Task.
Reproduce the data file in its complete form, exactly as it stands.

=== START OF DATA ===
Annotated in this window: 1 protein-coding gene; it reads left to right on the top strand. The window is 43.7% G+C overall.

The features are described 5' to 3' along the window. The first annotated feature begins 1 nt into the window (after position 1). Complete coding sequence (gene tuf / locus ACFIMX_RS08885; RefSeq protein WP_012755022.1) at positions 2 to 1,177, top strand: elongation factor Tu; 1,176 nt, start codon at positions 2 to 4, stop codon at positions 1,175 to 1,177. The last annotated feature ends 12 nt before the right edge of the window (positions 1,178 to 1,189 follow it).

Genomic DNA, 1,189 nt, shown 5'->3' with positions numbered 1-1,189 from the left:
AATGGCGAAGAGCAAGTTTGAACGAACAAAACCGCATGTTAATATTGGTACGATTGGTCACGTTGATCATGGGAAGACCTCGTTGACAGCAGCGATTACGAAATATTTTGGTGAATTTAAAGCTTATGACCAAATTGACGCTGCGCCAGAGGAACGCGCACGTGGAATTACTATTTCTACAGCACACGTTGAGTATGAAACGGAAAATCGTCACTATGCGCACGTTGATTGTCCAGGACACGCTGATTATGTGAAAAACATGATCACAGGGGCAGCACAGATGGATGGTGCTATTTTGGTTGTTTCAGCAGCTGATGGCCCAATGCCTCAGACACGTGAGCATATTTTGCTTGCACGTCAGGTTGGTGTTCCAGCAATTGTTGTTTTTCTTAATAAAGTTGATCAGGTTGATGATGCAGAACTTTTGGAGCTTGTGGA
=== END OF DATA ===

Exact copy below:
Annotated in this window: 1 protein-coding gene; it reads left to right on the top strand. The window is 43.7% G+C overall.

The features are described 5' to 3' along the window. The first annotated feature begins 1 nt into the window (after position 1). Complete coding sequence (gene tuf / locus ACFIMX_RS08885; RefSeq protein WP_012755022.1) at positions 2 to 1,177, top strand: elongation factor Tu; 1,176 nt, start codon at positions 2 to 4, stop codon at positions 1,175 to 1,177. The last annotated feature ends 12 nt before the right edge of the window (positions 1,178 to 1,189 follow it).

Genomic DNA, 1,189 nt, shown 5'->3' with positions numbered 1-1,189 from the left:
AATGGCGAAGAGCAAGTTTGAACGAACAAAACCGCATGTTAATATTGGTACGATTGGTCACGTTGATCATGGGAAGACCTCGTTGACAGCAGCGATTACGAAATATTTTGGTGAATTTAAAGCTTATGACCAAATTGACGCTGCGCCAGAGGAACGCGCACGTGGAATTACTATTTCTACAGCACACGTTGAGTATGAAACGGAAAATCGTCACTATGCGCACGTTGATTGTCCAGGACACGCTGATTATGTGAAAAACATGATCACAGGGGCAGCACAGATGGATGGTGCTATTTTGGTTGTTTCAGCAGCTGATGGCCCAATGCCTCAGACACGTGAGCATATTTTGCTTGCACGTCAGGTTGGTGTTCCAGCAATTGTTGTTTTTCTTAATAAAGTTGATCAGGTTGATGATGCAGAACTTTTGGAGCTTGTGGA